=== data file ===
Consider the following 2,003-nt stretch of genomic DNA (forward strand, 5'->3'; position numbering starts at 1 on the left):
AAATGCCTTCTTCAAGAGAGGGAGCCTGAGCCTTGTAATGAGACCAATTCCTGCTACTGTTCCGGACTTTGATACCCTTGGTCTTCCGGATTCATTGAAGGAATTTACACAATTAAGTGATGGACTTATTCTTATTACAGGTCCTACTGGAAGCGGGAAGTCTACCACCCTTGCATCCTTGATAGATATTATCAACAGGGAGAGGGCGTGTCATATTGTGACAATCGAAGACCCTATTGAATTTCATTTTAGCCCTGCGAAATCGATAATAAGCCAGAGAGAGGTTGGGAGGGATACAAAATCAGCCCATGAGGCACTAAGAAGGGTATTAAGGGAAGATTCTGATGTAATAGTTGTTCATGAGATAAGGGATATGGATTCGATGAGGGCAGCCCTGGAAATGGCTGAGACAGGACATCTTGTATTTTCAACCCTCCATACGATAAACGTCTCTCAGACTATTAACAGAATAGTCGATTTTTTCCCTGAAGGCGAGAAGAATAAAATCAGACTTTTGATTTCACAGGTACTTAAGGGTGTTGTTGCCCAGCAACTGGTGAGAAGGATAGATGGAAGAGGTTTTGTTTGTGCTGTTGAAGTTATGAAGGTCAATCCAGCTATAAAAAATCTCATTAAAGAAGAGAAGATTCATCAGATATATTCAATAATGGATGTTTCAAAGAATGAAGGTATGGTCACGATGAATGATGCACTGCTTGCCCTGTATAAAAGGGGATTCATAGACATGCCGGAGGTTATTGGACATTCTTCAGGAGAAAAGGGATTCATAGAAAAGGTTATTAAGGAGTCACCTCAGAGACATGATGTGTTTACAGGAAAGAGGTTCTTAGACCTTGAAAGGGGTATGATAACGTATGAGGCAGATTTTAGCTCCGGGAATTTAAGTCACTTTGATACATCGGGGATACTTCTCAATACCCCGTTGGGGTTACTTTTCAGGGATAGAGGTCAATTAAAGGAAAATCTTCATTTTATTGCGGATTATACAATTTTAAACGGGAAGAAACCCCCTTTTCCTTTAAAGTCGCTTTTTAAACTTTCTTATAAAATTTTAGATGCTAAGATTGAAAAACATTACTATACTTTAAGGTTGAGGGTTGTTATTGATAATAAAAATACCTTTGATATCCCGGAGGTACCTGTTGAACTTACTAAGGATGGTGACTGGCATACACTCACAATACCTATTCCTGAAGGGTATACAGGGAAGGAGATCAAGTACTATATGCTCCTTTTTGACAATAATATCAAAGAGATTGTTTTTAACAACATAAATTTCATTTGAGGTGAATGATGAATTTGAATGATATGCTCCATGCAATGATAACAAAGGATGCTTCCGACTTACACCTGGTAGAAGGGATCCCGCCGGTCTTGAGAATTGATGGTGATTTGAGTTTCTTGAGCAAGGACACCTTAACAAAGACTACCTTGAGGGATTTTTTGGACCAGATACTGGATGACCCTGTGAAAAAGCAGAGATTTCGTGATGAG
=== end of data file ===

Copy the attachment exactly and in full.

Consider the following 2,003-nt stretch of genomic DNA (forward strand, 5'->3'; position numbering starts at 1 on the left):
AAATGCCTTCTTCAAGAGAGGGAGCCTGAGCCTTGTAATGAGACCAATTCCTGCTACTGTTCCGGACTTTGATACCCTTGGTCTTCCGGATTCATTGAAGGAATTTACACAATTAAGTGATGGACTTATTCTTATTACAGGTCCTACTGGAAGCGGGAAGTCTACCACCCTTGCATCCTTGATAGATATTATCAACAGGGAGAGGGCGTGTCATATTGTGACAATCGAAGACCCTATTGAATTTCATTTTAGCCCTGCGAAATCGATAATAAGCCAGAGAGAGGTTGGGAGGGATACAAAATCAGCCCATGAGGCACTAAGAAGGGTATTAAGGGAAGATTCTGATGTAATAGTTGTTCATGAGATAAGGGATATGGATTCGATGAGGGCAGCCCTGGAAATGGCTGAGACAGGACATCTTGTATTTTCAACCCTCCATACGATAAACGTCTCTCAGACTATTAACAGAATAGTCGATTTTTTCCCTGAAGGCGAGAAGAATAAAATCAGACTTTTGATTTCACAGGTACTTAAGGGTGTTGTTGCCCAGCAACTGGTGAGAAGGATAGATGGAAGAGGTTTTGTTTGTGCTGTTGAAGTTATGAAGGTCAATCCAGCTATAAAAAATCTCATTAAAGAAGAGAAGATTCATCAGATATATTCAATAATGGATGTTTCAAAGAATGAAGGTATGGTCACGATGAATGATGCACTGCTTGCCCTGTATAAAAGGGGATTCATAGACATGCCGGAGGTTATTGGACATTCTTCAGGAGAAAAGGGATTCATAGAAAAGGTTATTAAGGAGTCACCTCAGAGACATGATGTGTTTACAGGAAAGAGGTTCTTAGACCTTGAAAGGGGTATGATAACGTATGAGGCAGATTTTAGCTCCGGGAATTTAAGTCACTTTGATACATCGGGGATACTTCTCAATACCCCGTTGGGGTTACTTTTCAGGGATAGAGGTCAATTAAAGGAAAATCTTCATTTTATTGCGGATTATACAATTTTAAACGGGAAGAAACCCCCTTTTCCTTTAAAGTCGCTTTTTAAACTTTCTTATAAAATTTTAGATGCTAAGATTGAAAAACATTACTATACTTTAAGGTTGAGGGTTGTTATTGATAATAAAAATACCTTTGATATCCCGGAGGTACCTGTTGAACTTACTAAGGATGGTGACTGGCATACACTCACAATACCTATTCCTGAAGGGTATACAGGGAAGGAGATCAAGTACTATATGCTCCTTTTTGACAATAATATCAAAGAGATTGTTTTTAACAACATAAATTTCATTTGAGGTGAATGATGAATTTGAATGATATGCTCCATGCAATGATAACAAAGGATGCTTCCGACTTACACCTGGTAGAAGGGATCCCGCCGGTCTTGAGAATTGATGGTGATTTGAGTTTCTTGAGCAAGGACACCTTAACAAAGACTACCTTGAGGGATTTTTTGGACCAGATACTGGATGACCCTGTGAAAAAGCAGAGATTTCGTGATGAG